Cecil The Lion – Details Behind The Kill

Photo adapted from Wildlife Conservation Research Unit photo of Cecil the lion
Photo adapted from Wildlife Conservation Research Unit photo of Cecil the lion

Recap Of Story That Outraged The World

According to a joint press statement by the Zimbabwe Parks and Wildlife Management Authority and Safari Operators Association, a professional hunter associated with a well-known local safari outfit made plans with the landowner of Antoinette Farm in Gwayi Conservancy, Hwange district on 1 July 2015 to kill a lion named Cecil. Neither the land owner nor the hunter had a permit or quota to hunt or kill the lion. Hunting regulations in this region require such permits or quotas for a legal hunt. The press statement lists names of the hunter and landowner, but the names have been omitted here, since these have been plastered across the internet with great zeal already.

According to a subsequent report, on 6 July, 2015, the professional hunter took a now infamous American dentist to Hwange National Park. The two went hunting at night with a spotlight, and they spotted Cecil. By tying a dead animal to their vehicle and scenting an area about half a kilometer from the park, they lured Cecil out of the park, where the American dentist shot the lion with a bow and arrow. This shot did not kill Cecil, thus leading to 40 hours of tracking him, after which the hunters shot the lion with a gun. Upon examining the lion, the hunters found that he was fitted with a GPS collar (as part of Hwange Lion Research, funded by Oxford University), which they tried to destroy but failed, because researchers later found the collar.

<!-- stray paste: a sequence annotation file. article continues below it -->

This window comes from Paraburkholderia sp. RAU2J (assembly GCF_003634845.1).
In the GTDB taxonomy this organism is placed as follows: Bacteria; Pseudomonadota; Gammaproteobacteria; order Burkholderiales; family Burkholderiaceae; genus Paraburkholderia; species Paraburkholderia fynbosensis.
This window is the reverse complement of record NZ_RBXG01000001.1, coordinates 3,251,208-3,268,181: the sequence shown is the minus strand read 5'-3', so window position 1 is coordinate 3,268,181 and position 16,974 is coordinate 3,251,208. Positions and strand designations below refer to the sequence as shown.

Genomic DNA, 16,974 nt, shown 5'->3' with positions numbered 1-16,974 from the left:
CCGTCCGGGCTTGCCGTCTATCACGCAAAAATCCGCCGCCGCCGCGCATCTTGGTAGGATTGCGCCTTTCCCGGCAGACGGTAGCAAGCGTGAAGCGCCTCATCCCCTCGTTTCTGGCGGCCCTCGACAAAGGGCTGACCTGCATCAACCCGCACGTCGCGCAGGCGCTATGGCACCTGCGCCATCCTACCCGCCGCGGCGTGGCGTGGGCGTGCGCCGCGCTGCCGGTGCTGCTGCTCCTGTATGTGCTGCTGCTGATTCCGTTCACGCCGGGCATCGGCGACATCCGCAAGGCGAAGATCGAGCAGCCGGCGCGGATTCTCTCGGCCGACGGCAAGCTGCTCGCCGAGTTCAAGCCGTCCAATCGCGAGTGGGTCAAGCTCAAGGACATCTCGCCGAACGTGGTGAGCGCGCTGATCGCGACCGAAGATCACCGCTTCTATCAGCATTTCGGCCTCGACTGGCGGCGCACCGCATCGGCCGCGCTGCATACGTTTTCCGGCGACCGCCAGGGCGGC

The American dentist's name likewise has been omitted here, because it also has been plastered across the internet with great zeal, to the point of focusing unfairly on one man and distracting people from a much greater problem.

The Physical Setting

Hwange National Park, where Cecil roamed, is the largest park in Zimbabwe. The park features numerous pans and pumped waterholes to provide drinking and wallowing water for a rich variety of wildlife. For tourists, the park features self-catering lodges, cottages and chalets, a camping and caravan site, picnic sites, bar and restaurant, grocery store, curio shop, petrol station, and conference facilities, according to ... the Hwange National Park website .

The Legislative Setting